To create effective data visualizations, you must be part statistician, part designer, and part storyteller. In his bestselling book Visualize This, Nathan Yau introduced you to the tools and programming techniques for visualization. Now, in Data Points, he explores the thinking process that helps you create original, meaningful visualizations that your audience will both understand and remember. Here's how to make your data mean something.
Discover what data is and what you can learn from it
Learn how to explore your data, find the story, and bring it to life
Understand visualization as a medium that lets you present and express meaning in data
Tap into your creative side and determine the most effective way to tell your story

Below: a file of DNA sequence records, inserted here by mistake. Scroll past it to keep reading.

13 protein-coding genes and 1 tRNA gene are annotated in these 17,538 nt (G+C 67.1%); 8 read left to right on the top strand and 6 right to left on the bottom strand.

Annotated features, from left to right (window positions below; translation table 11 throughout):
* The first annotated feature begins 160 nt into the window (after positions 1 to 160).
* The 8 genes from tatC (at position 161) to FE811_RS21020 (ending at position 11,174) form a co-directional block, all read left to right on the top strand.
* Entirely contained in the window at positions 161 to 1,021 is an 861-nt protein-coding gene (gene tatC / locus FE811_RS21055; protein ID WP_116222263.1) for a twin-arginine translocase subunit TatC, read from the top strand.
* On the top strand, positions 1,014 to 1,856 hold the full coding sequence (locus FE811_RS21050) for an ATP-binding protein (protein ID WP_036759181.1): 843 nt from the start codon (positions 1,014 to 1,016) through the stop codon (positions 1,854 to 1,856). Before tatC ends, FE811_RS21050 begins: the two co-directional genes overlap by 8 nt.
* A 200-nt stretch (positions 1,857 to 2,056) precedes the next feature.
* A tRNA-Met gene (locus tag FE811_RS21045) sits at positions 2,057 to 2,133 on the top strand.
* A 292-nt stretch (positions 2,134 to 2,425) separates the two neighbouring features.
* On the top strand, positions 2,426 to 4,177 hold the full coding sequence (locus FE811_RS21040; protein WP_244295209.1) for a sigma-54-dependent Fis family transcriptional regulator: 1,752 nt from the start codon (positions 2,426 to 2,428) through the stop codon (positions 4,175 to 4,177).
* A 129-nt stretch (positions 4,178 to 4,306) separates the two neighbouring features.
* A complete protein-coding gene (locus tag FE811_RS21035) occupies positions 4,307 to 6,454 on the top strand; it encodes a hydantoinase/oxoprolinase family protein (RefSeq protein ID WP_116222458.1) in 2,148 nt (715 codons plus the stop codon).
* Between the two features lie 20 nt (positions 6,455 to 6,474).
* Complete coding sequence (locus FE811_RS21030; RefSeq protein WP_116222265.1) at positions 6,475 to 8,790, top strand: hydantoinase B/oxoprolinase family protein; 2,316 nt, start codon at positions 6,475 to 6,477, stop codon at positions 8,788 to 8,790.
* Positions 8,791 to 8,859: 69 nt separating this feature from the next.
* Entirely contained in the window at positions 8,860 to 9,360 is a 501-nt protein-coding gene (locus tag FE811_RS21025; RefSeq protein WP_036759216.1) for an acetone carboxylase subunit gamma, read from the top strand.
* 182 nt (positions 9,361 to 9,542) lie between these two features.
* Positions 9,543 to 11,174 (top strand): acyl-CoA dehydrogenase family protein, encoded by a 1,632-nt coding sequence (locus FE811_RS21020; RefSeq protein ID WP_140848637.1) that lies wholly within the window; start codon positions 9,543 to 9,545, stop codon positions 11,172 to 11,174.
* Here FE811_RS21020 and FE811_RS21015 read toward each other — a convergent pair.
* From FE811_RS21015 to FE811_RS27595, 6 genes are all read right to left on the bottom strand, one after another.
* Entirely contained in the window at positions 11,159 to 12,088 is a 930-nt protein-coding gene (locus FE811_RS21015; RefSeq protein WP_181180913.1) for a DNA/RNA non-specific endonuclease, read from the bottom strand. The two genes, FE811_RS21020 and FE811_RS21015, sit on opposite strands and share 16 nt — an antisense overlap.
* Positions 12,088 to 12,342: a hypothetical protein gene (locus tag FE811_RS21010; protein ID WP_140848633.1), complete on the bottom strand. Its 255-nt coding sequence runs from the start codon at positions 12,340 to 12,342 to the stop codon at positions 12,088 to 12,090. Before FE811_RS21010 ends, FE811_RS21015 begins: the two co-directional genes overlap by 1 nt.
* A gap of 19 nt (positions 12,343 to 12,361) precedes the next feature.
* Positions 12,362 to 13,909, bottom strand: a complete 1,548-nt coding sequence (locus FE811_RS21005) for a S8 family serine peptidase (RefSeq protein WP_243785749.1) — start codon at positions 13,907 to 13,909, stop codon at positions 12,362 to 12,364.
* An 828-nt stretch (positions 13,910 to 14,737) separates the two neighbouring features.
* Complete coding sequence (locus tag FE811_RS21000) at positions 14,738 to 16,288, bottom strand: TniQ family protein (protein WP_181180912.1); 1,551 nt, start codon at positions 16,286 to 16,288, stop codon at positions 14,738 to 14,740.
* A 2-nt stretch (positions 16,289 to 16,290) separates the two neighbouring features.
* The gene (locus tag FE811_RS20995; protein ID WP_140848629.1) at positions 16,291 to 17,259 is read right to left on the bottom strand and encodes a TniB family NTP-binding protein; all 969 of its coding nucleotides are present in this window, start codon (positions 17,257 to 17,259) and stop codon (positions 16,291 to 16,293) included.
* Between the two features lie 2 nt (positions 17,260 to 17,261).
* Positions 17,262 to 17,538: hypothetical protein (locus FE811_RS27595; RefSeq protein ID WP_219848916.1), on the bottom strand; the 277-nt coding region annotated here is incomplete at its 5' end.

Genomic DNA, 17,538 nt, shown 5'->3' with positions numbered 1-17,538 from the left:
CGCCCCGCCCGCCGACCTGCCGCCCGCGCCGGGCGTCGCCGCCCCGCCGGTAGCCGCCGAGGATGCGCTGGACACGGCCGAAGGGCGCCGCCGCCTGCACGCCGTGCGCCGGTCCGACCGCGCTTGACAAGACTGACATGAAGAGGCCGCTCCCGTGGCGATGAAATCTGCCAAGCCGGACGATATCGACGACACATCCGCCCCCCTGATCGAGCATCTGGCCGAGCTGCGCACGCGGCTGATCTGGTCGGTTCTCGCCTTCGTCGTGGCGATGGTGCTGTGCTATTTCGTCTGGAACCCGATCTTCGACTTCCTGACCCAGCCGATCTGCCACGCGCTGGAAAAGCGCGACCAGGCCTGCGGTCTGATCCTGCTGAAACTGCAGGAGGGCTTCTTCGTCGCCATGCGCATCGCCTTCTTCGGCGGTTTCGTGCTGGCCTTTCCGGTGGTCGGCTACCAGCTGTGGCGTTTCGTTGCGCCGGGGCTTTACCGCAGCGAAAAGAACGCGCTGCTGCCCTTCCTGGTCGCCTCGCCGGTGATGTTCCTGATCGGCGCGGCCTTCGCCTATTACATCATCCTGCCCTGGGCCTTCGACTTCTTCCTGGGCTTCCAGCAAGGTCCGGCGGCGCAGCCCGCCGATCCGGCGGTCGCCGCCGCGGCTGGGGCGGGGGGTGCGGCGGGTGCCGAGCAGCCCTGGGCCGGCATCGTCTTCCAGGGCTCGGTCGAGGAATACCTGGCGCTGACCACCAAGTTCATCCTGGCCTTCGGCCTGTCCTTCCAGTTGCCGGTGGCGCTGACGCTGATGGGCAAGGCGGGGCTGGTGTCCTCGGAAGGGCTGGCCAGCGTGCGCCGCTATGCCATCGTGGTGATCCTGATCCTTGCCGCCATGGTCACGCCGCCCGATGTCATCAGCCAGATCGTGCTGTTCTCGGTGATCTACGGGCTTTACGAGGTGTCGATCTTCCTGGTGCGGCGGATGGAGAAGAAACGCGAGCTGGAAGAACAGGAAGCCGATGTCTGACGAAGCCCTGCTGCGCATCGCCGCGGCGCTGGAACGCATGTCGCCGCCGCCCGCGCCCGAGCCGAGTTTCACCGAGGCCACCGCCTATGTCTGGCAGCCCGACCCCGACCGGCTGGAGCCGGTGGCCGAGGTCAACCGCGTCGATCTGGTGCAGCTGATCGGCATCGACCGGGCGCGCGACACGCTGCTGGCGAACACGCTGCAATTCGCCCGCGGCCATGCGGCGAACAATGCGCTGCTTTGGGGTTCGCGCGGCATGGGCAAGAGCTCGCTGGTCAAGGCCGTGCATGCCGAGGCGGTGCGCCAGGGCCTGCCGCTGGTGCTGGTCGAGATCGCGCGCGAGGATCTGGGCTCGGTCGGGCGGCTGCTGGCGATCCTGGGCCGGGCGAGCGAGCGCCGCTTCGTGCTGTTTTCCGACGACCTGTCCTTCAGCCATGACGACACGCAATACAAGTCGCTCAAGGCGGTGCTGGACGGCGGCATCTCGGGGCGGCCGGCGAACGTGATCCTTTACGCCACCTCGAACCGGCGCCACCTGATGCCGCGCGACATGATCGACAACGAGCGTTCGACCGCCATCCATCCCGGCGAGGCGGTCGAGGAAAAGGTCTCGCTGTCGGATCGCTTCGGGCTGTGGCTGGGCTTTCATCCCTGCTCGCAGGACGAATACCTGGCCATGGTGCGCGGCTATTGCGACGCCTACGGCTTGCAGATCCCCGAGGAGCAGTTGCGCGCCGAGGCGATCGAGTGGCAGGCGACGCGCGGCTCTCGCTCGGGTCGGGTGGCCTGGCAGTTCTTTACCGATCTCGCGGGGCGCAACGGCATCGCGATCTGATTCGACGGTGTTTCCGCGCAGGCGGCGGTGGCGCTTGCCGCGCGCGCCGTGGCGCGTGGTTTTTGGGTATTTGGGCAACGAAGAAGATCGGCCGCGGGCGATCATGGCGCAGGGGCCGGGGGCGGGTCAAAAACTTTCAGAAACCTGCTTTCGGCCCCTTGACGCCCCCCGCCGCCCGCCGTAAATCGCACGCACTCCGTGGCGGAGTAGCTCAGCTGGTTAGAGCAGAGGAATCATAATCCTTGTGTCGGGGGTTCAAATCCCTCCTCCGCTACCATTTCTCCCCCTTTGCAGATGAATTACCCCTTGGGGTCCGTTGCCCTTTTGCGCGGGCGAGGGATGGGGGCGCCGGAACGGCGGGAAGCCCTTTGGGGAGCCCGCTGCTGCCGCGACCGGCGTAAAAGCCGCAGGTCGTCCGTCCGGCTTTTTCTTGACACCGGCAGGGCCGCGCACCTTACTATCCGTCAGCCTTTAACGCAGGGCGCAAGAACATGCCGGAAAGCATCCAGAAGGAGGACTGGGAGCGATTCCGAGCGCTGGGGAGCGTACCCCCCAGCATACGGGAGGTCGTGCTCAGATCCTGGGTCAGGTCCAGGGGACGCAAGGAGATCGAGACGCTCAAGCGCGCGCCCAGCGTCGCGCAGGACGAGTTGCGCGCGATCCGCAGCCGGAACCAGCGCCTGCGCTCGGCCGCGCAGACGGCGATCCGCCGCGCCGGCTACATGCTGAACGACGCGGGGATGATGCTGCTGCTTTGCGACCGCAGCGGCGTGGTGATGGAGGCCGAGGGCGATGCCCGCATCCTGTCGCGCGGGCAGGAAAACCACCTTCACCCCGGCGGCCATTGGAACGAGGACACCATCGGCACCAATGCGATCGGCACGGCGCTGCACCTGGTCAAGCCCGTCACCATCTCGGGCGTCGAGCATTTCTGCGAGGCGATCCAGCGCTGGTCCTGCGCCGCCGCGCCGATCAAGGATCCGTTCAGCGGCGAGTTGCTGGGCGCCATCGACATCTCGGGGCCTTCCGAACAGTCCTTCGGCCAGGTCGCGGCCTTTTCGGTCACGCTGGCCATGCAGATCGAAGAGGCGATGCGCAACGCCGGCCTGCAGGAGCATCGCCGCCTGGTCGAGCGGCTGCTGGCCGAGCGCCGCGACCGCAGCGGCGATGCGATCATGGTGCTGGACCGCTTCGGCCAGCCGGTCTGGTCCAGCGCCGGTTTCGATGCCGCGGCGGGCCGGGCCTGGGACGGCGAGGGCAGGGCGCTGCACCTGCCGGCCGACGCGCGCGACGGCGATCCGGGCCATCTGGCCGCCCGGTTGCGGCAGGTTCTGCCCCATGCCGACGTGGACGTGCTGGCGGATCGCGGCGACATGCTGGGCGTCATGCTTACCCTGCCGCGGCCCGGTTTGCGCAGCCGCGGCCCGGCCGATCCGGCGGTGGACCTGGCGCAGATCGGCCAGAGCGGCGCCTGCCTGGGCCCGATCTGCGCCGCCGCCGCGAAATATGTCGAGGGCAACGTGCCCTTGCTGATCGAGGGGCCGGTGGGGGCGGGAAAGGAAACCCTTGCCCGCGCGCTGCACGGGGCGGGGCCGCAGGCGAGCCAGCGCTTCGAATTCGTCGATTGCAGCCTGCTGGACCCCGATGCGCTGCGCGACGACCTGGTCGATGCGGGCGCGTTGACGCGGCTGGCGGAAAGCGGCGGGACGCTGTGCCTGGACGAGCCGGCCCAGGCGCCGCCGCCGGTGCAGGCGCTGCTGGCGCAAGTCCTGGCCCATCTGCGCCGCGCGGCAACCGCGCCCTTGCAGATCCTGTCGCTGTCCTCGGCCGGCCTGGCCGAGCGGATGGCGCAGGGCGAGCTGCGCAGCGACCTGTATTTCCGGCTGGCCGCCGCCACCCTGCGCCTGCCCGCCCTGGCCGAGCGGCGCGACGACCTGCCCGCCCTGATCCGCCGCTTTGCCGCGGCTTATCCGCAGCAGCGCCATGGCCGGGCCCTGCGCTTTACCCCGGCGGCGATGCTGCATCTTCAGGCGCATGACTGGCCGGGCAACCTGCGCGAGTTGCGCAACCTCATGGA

Compare tools for exploration and analysis
Allow data, the story, and your goals to dictate visualization techniques with geometry, traditional charts, maps, color, art, and even humor
Having used and puzzled over graphic representations of data for some time, I find this to be a broad, level-headed perspective. Mr. Yau covers the major forms of data representation, offers methods for extracting meaning from information, and surveys visual cues one may use to clarify the points one wishes to to make.
Students and beginning data communicators will find much of value here. Intermediate practitioners will appreciate the practical coverage.
I mention Tukey and Tufte. This book is accessible to a wide range of thoughtful data communicators. It pays respectful attention to the basics of statistics and visual honesty. This compact tome will get you going in the right direction if you need help living up to the masters' examples.
The book concludes with an up to date--but very sketchy--survey of current tools. Mr. Yau will get you going in the visualization kitchen with a firm boost to your sense of taste. Then you go and get understanding through practice, ok?
Bottom Line Yes, I would recommend this to a friend